Parnassia palustris

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Parnassia palustris
Parnassia palustris - Niitvälja bog.jpg
Scientific classification edit
Kingdom: Plantae
Clade: Angiosperms
Clade: Eudicots
Clade: Rosids
Order: Celastrales
Family: Celastraceae
Genus: Parnassia
P. palustris
Binomial name
Parnassia palustris
Parnassia palustris distribution maps.svg

Parnassia palustris, commonly called marsh grass of Parnassus, northern grass-of-Parnassus, or just grass-of-Parnassus,[1] and bog-star, is a flowering plant in the staff-vine family Celastraceae.[2]

It is the county flower of Cumberland in England, and appears on its flag.[3]

The name comes from ancient Greece: evidently the cattle on Mount Parnassus appreciated the plant; hence it was an "honorary grass".[4] The species epithet palustris is Latin for "of the marsh" and indicates its common habitat.[5] It was described by the Greek physician Dioscorides, growing up a mountain in 1st century A.D.[6]


It is not a grass, nor does it look like one, but grows from a short underground stem. It has long stemmed heart-shaped leaves, which are 4-12 in (10–30 cm) long. In the centre of the leaf, is the flowering stem. The stem holds a solitary white flower, blooming between July and October. The flower has 5 stamens around the centre. The flower produces a honey-like scent to attract pollinators.[6]

Range and distribution[edit]

Parnassia palustris is native to northern temperate parts of Eurasia.[7] Found in wet moorlands and marshes of northern England and Scotland.[6]


It was once used in herbal medicines, to treat disorders of the liver. Also an infusion of the leaves, (similar to a tea) was used to treat indigestion. When added to wine or water, the leaves are claimed to dissolve kidney stones.[6]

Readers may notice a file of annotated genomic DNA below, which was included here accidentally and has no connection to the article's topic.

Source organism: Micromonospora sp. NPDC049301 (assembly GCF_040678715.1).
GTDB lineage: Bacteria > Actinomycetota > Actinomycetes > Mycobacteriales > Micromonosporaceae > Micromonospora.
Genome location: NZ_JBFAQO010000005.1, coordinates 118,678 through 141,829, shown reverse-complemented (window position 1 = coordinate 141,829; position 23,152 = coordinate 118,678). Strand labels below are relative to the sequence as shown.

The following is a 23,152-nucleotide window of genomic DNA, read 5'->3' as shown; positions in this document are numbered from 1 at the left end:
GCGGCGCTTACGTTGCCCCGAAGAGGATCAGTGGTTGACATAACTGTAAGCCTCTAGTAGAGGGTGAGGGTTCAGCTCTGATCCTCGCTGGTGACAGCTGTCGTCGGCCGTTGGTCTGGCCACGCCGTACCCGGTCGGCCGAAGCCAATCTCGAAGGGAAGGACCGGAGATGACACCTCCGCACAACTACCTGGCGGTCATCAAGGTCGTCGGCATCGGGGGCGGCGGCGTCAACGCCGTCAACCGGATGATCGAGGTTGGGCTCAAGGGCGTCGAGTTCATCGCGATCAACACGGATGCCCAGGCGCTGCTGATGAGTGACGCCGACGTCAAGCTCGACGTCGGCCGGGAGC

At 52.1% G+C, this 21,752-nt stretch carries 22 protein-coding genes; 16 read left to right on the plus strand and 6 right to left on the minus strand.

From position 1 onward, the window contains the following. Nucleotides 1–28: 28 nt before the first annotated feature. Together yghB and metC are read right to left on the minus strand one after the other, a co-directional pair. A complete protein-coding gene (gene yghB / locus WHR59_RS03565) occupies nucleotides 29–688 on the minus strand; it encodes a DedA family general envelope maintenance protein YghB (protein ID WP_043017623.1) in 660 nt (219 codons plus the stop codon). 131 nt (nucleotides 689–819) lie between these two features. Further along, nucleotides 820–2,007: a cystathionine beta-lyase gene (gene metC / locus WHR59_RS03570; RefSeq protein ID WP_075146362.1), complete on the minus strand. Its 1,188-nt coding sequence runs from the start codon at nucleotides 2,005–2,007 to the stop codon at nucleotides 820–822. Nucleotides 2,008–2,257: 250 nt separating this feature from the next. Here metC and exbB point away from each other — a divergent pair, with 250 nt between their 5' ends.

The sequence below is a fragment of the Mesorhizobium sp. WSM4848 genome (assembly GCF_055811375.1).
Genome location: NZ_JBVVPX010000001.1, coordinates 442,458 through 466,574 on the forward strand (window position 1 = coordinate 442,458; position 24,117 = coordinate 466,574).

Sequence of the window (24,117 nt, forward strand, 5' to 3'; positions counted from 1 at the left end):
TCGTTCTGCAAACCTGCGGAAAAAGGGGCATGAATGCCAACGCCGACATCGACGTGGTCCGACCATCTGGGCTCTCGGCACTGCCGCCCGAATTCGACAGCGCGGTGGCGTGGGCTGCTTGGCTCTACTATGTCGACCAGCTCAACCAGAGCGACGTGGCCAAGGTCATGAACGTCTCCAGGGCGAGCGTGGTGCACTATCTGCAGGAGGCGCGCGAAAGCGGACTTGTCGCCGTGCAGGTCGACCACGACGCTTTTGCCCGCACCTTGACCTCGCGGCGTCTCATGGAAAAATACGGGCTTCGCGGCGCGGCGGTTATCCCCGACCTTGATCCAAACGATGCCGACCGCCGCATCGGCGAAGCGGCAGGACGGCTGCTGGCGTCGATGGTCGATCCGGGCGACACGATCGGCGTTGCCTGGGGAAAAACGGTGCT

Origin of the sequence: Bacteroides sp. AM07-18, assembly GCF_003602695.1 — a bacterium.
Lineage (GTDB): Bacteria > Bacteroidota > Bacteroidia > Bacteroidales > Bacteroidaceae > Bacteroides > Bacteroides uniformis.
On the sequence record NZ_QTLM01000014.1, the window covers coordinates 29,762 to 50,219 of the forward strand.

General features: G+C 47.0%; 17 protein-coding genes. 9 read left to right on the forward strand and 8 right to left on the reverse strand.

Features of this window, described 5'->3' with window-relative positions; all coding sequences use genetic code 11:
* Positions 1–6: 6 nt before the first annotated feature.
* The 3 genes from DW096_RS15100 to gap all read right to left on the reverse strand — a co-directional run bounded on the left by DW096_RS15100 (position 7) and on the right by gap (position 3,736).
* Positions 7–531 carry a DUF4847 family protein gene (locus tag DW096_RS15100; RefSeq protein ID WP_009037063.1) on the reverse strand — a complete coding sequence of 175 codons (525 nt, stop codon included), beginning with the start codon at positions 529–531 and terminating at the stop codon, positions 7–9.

1. ^ "BSBI List 2007". Botanical Society of Britain and Ireland. Archived from the original (xls) on 2015-01-25. Retrieved 2014-10-17.
  2. ^ "Plants Profile — Parnassia palustris L., marsh grass of Parnassus". U.S. Department of Agriculture — Natural Resources Conservation Service. Retrieved 3 February 2010.
  3. ^ "Cumberland Flag". Flag Institute. Retrieved 8 October 2017.
  4. ^ "Grass-of-Parnassus". Plantlife. Retrieved 10 December 2010.
  5. ^ Archibald William Smith A Gardener's Handbook of Plant Names: Their Meanings and Origins, p. 258, at Google Books
  6. ^ a b c d Press, J. R.; Sutton, Dr D. A.; Tebbs, B. M. (1981). Field Guide to the Wild Flowers of Great Britain. London: The Reader's Digest. p. 155.
  7. ^ Arne Anderberg. "Parnassia palustris L." Den Virtuella Floran. Naturhistoriska riksmuseet. Retrieved 6 September 2018.

External links[edit]